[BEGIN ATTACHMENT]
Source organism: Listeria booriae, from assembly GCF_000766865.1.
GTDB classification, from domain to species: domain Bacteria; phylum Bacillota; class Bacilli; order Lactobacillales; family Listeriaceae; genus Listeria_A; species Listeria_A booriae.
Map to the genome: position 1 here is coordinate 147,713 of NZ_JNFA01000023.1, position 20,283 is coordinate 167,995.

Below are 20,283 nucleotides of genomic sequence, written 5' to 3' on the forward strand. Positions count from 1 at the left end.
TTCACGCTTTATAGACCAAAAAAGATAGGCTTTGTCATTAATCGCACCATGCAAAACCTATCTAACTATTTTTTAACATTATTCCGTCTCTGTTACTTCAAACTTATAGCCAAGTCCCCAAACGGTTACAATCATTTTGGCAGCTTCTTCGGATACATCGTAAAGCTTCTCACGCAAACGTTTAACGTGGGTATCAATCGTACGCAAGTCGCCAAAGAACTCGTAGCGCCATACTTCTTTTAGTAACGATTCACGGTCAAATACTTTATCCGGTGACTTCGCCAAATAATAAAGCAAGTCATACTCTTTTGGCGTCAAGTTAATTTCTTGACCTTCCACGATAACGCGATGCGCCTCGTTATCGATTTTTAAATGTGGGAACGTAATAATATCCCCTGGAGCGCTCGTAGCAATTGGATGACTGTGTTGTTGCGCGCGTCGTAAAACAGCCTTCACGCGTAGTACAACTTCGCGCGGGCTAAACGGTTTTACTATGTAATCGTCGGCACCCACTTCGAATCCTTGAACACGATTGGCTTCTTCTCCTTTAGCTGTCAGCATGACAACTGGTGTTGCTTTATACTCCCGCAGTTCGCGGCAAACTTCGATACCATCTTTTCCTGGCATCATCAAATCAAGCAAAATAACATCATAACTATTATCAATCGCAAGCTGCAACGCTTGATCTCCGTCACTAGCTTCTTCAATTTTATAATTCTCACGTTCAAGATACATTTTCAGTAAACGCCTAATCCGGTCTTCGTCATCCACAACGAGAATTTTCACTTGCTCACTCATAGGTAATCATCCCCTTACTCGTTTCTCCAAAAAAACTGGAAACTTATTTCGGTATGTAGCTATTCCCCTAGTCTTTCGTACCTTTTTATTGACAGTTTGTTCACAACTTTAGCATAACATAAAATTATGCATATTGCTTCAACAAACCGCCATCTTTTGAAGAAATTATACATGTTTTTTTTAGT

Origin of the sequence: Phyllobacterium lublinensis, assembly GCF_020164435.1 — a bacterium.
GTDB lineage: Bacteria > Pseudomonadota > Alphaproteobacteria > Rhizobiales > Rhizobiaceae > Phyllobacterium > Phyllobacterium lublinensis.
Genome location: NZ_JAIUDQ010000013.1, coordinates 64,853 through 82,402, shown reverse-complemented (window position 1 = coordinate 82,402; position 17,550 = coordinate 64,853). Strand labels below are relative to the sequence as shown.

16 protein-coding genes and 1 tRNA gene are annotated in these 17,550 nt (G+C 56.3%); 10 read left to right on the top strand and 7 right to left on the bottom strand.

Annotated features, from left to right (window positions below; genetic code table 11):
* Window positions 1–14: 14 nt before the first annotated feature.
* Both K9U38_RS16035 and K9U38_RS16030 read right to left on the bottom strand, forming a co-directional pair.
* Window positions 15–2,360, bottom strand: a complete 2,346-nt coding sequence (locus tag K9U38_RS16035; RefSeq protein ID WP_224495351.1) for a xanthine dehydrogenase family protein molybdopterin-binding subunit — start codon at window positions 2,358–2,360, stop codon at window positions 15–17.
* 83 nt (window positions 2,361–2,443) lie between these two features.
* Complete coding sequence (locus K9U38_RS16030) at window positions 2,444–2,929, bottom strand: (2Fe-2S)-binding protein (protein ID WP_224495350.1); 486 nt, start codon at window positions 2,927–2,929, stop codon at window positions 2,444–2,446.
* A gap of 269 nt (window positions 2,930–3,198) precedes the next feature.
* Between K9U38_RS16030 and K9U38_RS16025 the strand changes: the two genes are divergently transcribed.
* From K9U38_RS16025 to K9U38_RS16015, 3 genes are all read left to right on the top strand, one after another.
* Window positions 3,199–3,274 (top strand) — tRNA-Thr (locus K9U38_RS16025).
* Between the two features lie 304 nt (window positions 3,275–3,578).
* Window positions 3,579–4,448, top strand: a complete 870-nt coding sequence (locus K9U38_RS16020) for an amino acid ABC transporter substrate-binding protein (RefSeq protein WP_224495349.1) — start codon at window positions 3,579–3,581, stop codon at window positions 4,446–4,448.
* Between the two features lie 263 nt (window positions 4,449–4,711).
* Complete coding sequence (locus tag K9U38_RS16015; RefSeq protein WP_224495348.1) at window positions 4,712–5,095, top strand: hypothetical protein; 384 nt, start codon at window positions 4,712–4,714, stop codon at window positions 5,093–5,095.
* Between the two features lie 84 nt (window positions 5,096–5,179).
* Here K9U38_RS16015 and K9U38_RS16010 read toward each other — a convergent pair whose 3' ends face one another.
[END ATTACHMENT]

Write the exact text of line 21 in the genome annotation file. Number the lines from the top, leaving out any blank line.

* Window positions 3,579–4,448, top strand: a complete 870-nt coding sequence (locus K9U38_RS16020) for an amino acid ABC transporter substrate-binding protein (RefSeq protein WP_224495349.1) — start codon at window positions 3,579–3,581, stop codon at window positions 4,446–4,448.